Average Expenses & Costs of Owning a Home for 2020

The dream of homeownership is one that many of our Addition Financial members share. That’s one of the reasons we love working with first-time homebuyers – to help them achieve their dream.

One of the things that a lot of homebuyers have in common is a fundamental misunderstanding of the costs of owning a home. It’s understandable that a first-time buyer wouldn’t have a firm grasp of what their expenses will be after they buy a house.

With that in mind, we decided to create a list that explains what expenses and costs you should expect to pay when you own a home, as well as how much they cost as of 2020. Here’s what you need to know.

Down Payment

The first big cost associated with owning a home is the down payment. Down payments are always calculated as a percentage of the home’s price and can range from 3% with certain FHA programs all the way up to 20% or more.

Calculating an average is tricky because there is a wide range of home prices. However, let’s take the median home price in Florida, which was $237,000 as of late 2019. Using that figure, your down payment could range from $7,110 at the low end to $47,400 at the high end.

Keep in mind that there are many down payment assistance programs and grants for first-time homebuyers, so you won’t necessarily need to save that much to be able to buy your first house.

Closing Costs

Closing costs can sometimes come as a surprise to first-time homebuyers. In Florida, the average closing costs are 1.98% of the purchase price of your home. That average includes many of the costs you might associate with a closing, including:

  • Attorney’s fees
  • Document preparation fees
  • Appraisal and inspection fees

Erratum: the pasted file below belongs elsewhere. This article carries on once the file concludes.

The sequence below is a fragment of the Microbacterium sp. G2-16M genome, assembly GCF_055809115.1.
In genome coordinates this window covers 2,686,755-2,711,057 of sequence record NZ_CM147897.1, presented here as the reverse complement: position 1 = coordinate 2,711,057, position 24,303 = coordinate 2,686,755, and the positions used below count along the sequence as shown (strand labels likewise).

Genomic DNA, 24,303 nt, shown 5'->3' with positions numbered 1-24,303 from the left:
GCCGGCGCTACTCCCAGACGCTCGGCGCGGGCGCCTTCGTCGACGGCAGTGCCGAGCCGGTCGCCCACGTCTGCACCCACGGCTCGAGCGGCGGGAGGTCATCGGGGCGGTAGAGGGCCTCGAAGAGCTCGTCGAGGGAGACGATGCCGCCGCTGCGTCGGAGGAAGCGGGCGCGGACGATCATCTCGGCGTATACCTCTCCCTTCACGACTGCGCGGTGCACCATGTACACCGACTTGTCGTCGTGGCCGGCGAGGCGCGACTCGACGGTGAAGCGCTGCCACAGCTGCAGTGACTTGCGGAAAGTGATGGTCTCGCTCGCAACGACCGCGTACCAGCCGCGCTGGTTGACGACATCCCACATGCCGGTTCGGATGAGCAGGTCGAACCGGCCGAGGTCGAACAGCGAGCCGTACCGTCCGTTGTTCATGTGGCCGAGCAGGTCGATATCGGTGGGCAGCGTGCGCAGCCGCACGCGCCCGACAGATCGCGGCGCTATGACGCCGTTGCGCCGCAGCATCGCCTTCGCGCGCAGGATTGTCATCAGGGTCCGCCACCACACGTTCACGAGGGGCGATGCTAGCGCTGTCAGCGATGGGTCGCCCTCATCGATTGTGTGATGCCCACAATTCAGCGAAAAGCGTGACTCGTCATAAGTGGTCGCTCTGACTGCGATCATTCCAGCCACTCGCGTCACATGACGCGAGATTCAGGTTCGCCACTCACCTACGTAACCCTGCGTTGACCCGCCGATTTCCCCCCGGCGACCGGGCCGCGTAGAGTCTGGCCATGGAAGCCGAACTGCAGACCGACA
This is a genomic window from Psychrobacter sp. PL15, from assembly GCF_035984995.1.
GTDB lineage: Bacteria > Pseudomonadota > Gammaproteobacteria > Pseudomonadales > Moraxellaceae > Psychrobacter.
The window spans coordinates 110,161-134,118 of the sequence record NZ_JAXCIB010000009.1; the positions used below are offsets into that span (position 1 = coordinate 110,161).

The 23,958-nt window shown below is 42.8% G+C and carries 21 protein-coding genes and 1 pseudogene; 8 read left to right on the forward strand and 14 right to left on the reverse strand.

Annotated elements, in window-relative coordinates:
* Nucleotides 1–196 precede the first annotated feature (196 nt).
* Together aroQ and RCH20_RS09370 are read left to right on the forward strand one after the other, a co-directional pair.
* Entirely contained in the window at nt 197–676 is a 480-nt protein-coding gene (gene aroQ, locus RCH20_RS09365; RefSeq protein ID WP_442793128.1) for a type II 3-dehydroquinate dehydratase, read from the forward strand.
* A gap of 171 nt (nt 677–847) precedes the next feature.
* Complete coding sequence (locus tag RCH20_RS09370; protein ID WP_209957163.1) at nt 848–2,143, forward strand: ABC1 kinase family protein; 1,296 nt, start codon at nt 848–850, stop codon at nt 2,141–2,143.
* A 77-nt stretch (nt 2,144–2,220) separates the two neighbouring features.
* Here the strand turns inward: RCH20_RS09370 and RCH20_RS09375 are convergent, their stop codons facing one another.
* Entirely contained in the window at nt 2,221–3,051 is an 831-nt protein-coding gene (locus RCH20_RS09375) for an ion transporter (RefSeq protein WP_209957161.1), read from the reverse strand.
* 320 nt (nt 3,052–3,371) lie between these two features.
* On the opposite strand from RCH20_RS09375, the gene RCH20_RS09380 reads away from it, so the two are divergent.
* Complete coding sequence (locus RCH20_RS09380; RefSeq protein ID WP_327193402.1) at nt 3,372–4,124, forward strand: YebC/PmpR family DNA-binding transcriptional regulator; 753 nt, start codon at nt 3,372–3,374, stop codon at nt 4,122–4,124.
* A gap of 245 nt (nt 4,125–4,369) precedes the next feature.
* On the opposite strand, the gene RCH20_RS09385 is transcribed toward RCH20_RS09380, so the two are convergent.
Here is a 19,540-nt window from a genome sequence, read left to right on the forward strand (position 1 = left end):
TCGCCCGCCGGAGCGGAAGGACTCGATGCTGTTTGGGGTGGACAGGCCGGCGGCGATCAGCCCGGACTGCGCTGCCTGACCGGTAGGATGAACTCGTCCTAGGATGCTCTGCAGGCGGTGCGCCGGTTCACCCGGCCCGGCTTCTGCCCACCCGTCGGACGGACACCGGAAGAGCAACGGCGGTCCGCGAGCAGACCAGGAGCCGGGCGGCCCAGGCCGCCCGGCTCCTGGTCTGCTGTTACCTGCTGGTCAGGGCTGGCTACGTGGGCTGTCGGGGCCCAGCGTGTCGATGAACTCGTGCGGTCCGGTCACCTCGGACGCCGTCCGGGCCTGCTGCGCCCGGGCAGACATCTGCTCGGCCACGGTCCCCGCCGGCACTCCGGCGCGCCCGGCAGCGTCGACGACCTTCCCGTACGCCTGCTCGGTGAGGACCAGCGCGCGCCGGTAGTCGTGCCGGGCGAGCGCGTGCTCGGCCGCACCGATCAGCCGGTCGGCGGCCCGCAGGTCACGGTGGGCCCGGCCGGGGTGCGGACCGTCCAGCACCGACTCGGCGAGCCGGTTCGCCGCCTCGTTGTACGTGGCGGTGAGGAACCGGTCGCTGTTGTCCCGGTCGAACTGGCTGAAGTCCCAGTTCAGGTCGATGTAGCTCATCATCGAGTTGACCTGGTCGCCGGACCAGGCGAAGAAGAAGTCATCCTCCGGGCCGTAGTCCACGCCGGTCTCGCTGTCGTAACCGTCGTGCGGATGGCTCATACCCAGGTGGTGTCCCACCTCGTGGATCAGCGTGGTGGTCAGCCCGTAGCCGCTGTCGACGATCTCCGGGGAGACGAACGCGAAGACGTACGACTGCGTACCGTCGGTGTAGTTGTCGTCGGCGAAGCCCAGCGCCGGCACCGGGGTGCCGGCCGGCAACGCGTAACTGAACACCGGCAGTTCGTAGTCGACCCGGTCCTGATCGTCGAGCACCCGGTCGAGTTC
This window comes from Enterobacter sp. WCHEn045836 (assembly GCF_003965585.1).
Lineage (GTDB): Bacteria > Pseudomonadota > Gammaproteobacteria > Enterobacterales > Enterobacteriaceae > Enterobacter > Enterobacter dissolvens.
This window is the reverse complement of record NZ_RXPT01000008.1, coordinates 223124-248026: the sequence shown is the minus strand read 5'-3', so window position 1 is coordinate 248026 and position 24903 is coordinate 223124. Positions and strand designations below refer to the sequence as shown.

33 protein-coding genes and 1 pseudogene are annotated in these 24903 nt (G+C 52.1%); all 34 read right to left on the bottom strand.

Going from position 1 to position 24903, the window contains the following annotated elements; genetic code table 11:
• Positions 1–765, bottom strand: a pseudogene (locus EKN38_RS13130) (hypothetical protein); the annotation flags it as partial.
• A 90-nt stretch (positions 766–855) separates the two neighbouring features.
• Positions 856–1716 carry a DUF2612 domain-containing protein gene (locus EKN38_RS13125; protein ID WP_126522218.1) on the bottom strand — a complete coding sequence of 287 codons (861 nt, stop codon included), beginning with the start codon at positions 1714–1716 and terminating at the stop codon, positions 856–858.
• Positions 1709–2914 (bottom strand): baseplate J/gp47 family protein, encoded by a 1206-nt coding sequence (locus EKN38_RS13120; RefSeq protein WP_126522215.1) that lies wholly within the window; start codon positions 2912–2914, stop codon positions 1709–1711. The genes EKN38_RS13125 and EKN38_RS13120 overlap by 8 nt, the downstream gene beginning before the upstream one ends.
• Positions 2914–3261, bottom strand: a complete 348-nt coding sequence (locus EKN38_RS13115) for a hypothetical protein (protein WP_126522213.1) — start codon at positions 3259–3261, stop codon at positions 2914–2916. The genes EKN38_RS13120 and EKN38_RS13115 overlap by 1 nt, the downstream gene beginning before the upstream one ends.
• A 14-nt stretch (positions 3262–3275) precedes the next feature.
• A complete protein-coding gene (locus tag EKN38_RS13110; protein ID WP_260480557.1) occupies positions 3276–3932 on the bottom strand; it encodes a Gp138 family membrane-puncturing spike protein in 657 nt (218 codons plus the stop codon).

What it doesn’t include is your property taxes, which we’ll talk about later, and something called the fee for documentary stamps. The fee is calculated at $0.70 per $100 of the purchase price. That means for a $200,000 mortgage, the documentary stamp fee would be $1,400.

Mortgage Payments

Mortgage payments are easily the best-known expenses associated with owning a home. Very few of us can afford to buy a home outright.

Mortgages are payable once a month. When you first buy your home, most of the money you pay will go toward the interest on your mortgage. As time goes on, you’ll pay more toward the principal.

According to the American Housing Survey conducted by the U.S. Census Bureau, the median mortgage payment in the United States is $1,100 as of 2020. (They calculate the median because it gives a better picture of what people can expect than the average, which can be skewed by jumbo loans.)

The size of your mortgage payment will depend on various factors including:

  • The cost of your house
  • The size of your down payment
  • Your interest rate
  • The term of your mortgage

Buying a home in a major metropolitan area will always cost more than buying a home in a rural area.

New Homeowner Monthly Expense Worksheet

Insurance

You may have paid for some insurance as a renter, but as a homeowner, you’ll have additional policies that are necessary.

Mortgage Insurance